Friday, January 14, 2011

Radical Womanhood: Feminine Faith in a Feminist World, by Carolyn McCulley


I really, really liked this book. I know next to nothing about the history of feminism, so I really appreciated the opportunity to learn about how feminism has affected the way we in the church view femininity. I grew up in a generation that took a lot of feminist ideas for granted. We've always had the vote, always been able to own property. But we've also always had it drilled into us that "anything [they] can do, [we] can do better"--that any gender distinction is sexist. And while bible-believing churches sometimes try to adhere to biblical gender roles, they often fail to explain the reasons for them (so they come across as mysogynistic). And the culture beats this stuff into our brains so much, we (I) sometimes don't even realize how much it's affected us (me). So I appreciated the reality check.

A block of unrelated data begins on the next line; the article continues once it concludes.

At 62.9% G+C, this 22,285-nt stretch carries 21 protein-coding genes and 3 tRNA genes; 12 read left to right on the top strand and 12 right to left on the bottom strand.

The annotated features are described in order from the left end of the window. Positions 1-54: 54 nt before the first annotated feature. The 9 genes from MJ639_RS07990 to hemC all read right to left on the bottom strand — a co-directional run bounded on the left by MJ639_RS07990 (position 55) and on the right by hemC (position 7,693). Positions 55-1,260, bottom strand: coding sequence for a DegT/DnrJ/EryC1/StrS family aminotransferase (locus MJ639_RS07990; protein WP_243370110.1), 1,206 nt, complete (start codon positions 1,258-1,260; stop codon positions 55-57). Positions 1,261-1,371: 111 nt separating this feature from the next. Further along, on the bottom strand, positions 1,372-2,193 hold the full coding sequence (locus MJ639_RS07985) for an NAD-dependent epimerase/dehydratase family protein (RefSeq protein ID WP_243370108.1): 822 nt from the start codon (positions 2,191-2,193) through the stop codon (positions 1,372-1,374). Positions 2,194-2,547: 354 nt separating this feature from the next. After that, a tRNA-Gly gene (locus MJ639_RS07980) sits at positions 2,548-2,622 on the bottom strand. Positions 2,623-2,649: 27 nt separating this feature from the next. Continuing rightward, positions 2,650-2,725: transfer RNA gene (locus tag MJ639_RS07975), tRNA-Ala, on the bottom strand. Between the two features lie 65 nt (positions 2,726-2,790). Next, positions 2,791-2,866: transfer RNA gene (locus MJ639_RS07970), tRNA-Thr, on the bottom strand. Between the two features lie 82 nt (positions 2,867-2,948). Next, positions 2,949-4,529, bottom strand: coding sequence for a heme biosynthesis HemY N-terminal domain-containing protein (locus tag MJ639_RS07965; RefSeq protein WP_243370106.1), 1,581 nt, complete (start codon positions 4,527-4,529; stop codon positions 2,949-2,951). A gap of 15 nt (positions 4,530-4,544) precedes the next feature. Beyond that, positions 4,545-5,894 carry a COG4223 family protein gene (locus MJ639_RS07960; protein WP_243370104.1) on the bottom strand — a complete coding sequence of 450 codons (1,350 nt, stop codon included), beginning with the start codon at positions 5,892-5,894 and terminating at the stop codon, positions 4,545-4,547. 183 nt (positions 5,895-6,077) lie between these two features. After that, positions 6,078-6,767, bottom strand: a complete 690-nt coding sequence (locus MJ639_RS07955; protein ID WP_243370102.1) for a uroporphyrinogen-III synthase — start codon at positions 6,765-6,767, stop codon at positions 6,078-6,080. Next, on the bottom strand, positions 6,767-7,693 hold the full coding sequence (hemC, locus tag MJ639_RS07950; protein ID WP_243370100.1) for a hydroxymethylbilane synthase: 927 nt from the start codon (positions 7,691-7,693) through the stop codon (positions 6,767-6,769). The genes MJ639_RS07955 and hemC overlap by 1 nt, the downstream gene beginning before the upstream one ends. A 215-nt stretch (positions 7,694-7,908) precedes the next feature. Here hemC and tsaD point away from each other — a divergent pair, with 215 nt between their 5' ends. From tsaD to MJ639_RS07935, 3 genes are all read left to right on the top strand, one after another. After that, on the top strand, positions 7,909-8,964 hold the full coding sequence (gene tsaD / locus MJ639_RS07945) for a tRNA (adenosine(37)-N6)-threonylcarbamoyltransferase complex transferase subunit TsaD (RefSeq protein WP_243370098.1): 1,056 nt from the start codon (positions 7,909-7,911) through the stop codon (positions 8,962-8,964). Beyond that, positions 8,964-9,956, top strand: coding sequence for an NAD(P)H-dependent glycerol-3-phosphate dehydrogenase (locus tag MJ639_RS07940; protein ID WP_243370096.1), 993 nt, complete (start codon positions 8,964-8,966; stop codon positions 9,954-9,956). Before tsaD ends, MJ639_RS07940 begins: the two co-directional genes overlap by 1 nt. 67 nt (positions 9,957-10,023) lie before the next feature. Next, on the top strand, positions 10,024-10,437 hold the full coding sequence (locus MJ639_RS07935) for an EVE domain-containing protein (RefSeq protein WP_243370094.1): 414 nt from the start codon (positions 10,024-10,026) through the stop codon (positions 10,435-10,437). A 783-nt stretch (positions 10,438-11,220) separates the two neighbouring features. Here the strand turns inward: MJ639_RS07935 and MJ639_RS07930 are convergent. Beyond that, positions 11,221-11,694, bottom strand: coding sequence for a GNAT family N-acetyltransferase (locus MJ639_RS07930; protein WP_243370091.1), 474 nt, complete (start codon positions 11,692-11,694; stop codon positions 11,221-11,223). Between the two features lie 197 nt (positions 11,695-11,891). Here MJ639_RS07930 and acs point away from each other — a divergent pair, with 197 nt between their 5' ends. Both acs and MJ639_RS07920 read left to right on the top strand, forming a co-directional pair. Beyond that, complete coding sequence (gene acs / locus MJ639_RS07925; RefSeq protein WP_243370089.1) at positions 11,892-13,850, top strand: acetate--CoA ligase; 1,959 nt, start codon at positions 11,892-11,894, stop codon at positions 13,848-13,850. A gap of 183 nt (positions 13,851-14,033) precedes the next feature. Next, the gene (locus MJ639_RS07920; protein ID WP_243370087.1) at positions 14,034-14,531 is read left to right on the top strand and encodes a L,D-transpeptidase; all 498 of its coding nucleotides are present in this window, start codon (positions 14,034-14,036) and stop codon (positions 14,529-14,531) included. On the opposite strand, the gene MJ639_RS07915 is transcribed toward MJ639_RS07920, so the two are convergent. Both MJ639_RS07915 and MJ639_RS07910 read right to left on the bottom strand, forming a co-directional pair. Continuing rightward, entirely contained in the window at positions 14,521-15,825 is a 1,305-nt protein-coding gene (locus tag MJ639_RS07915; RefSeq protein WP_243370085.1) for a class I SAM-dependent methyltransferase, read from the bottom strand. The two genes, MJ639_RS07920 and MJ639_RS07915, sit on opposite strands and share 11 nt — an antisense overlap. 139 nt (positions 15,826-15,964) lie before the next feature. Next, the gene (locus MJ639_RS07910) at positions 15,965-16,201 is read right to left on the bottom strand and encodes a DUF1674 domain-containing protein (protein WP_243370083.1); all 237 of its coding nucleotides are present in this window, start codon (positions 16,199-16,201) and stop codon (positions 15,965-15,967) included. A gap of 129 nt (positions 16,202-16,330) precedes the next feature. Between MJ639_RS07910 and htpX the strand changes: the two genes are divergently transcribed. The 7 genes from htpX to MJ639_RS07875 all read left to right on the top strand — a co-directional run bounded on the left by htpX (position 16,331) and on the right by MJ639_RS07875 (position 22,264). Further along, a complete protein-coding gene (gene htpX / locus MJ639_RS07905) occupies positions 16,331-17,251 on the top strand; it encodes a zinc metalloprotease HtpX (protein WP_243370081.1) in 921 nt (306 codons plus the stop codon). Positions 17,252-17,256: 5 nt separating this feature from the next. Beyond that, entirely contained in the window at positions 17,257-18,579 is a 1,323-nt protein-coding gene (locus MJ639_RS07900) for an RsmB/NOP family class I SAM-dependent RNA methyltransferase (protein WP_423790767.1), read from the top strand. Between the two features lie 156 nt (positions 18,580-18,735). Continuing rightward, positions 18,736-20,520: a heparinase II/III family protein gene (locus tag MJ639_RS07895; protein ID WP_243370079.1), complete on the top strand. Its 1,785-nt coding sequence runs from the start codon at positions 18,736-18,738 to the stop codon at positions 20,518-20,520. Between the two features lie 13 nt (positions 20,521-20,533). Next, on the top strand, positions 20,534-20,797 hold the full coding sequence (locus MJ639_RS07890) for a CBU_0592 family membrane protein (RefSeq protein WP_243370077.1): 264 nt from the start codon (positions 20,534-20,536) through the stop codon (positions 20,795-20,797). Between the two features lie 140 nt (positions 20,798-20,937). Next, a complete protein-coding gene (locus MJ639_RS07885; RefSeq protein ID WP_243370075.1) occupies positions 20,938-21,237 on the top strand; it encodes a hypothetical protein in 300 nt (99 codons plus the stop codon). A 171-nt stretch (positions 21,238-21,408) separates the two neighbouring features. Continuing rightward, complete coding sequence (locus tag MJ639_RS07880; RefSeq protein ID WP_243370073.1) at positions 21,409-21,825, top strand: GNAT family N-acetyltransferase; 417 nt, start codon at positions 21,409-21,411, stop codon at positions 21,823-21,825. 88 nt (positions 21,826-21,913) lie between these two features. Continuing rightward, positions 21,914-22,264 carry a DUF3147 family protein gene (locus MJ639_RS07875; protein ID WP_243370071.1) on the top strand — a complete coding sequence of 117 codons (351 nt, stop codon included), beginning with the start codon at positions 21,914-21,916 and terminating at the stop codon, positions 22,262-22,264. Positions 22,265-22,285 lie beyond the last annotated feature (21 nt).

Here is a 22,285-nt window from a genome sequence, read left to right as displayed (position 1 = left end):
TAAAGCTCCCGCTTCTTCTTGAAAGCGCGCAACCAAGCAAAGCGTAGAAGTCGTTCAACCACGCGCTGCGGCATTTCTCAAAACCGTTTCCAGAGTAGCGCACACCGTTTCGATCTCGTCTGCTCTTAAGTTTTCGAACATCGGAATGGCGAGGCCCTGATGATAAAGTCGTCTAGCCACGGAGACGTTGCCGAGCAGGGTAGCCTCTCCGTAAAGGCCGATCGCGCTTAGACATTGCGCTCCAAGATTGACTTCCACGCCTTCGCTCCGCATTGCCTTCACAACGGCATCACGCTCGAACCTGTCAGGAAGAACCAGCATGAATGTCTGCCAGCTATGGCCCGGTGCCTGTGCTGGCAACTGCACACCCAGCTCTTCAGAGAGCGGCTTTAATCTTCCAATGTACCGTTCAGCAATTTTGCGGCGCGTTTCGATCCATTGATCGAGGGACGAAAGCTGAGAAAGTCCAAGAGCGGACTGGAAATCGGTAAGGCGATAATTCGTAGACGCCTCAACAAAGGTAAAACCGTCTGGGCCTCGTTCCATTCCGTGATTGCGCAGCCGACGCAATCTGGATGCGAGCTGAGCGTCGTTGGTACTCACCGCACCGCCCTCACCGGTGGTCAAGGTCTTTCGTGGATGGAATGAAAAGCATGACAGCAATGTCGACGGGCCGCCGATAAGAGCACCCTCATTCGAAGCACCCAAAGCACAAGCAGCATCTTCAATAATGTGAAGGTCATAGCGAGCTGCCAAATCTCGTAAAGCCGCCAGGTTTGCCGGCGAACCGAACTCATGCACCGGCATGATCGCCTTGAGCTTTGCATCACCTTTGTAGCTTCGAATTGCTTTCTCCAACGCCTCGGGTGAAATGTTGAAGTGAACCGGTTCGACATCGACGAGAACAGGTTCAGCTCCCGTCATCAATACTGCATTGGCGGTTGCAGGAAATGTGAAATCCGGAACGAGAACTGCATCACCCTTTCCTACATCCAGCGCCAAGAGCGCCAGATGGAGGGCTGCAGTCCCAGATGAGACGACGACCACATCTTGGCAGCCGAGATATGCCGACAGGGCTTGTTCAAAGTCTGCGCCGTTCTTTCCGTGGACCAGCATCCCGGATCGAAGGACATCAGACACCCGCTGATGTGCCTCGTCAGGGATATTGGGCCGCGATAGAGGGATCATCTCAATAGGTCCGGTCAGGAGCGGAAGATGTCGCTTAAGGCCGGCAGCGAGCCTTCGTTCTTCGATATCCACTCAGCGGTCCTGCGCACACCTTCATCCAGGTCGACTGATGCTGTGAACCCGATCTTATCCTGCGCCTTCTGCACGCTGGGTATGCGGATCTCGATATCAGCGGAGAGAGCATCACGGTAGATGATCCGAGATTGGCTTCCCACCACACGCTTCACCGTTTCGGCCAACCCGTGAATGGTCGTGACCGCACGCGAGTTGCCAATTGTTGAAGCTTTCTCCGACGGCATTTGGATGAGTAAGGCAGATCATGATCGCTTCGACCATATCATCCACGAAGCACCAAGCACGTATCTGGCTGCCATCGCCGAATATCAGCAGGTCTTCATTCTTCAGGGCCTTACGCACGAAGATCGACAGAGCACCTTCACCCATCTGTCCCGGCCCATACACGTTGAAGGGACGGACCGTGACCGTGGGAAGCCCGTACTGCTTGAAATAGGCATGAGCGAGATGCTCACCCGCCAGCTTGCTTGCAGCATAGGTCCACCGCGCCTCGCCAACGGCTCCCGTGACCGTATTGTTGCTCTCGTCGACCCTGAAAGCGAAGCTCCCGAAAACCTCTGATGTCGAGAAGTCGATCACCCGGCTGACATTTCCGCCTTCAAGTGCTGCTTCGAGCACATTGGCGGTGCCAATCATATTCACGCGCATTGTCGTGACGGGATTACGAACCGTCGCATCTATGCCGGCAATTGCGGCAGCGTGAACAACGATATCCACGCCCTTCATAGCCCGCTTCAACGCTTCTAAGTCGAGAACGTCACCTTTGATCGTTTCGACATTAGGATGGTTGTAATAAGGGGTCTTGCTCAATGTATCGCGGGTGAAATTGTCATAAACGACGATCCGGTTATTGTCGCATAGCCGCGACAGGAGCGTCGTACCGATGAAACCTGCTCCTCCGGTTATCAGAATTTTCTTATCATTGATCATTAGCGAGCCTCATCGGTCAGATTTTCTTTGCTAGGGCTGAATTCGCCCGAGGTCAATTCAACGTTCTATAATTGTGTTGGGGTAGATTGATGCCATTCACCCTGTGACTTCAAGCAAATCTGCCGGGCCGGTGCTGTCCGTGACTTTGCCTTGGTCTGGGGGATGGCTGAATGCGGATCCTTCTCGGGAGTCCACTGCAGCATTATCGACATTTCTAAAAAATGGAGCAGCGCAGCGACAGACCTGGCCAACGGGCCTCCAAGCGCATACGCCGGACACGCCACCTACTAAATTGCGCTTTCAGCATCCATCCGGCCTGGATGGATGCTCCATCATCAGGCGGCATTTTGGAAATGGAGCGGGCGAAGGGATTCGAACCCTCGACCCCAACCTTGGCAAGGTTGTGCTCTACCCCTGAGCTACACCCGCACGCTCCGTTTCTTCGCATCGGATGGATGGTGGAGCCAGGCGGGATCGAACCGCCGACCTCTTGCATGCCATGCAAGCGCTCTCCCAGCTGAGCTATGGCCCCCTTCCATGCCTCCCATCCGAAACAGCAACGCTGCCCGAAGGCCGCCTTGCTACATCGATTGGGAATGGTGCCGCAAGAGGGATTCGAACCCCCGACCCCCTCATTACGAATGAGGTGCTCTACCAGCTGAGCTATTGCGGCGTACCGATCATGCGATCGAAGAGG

Also, I hadn't really thought much about what gender roles looked like before the industrial revolution--that until fairly recently, no one worked outside the home. Both parents worked. And both parents worked in the home. It should have been obvious, but somehow it just hadn't occurred to me that the concept of a stay-at-home-mom was a more modern construction--that the idea of the woman doing economic and domestic work, far from being contrary to Scripture, was in fact the biblical norm. Of course, finding work that can be done at home is a little more challenging these days, and typically the father works outside the home full time (rather than also working at home and thus sharing in more of the parenting/domestic duties). But it's still interesting to think about.

All in all, I think this is an excellent book, and I highly recommend it to men and women who want to understand and thus more effectively engage with secular ideas about femininity and gender.

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